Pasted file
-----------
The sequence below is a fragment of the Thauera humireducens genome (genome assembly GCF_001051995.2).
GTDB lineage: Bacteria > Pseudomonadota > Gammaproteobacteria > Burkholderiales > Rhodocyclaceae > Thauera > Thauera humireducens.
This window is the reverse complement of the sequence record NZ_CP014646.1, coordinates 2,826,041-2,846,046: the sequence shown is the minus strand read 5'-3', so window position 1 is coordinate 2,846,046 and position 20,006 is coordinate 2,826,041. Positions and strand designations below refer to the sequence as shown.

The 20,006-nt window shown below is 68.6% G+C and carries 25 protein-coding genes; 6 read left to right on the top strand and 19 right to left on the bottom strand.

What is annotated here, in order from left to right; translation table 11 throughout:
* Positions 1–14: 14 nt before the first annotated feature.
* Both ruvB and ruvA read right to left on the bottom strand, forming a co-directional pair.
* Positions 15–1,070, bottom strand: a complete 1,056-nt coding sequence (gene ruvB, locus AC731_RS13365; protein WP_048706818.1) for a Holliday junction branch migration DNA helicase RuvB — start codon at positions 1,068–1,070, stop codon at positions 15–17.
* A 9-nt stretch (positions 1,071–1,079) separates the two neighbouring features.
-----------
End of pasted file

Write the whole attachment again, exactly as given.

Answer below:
The sequence below is a fragment of the Thauera humireducens genome (genome assembly GCF_001051995.2).
GTDB lineage: Bacteria > Pseudomonadota > Gammaproteobacteria > Burkholderiales > Rhodocyclaceae > Thauera > Thauera humireducens.
This window is the reverse complement of the sequence record NZ_CP014646.1, coordinates 2,826,041-2,846,046: the sequence shown is the minus strand read 5'-3', so window position 1 is coordinate 2,846,046 and position 20,006 is coordinate 2,826,041. Positions and strand designations below refer to the sequence as shown.

The 20,006-nt window shown below is 68.6% G+C and carries 25 protein-coding genes; 6 read left to right on the top strand and 19 right to left on the bottom strand.

What is annotated here, in order from left to right; translation table 11 throughout:
* Positions 1–14: 14 nt before the first annotated feature.
* Both ruvB and ruvA read right to left on the bottom strand, forming a co-directional pair.
* Positions 15–1,070, bottom strand: a complete 1,056-nt coding sequence (gene ruvB, locus AC731_RS13365; protein WP_048706818.1) for a Holliday junction branch migration DNA helicase RuvB — start codon at positions 1,068–1,070, stop codon at positions 15–17.
* A 9-nt stretch (positions 1,071–1,079) separates the two neighbouring features.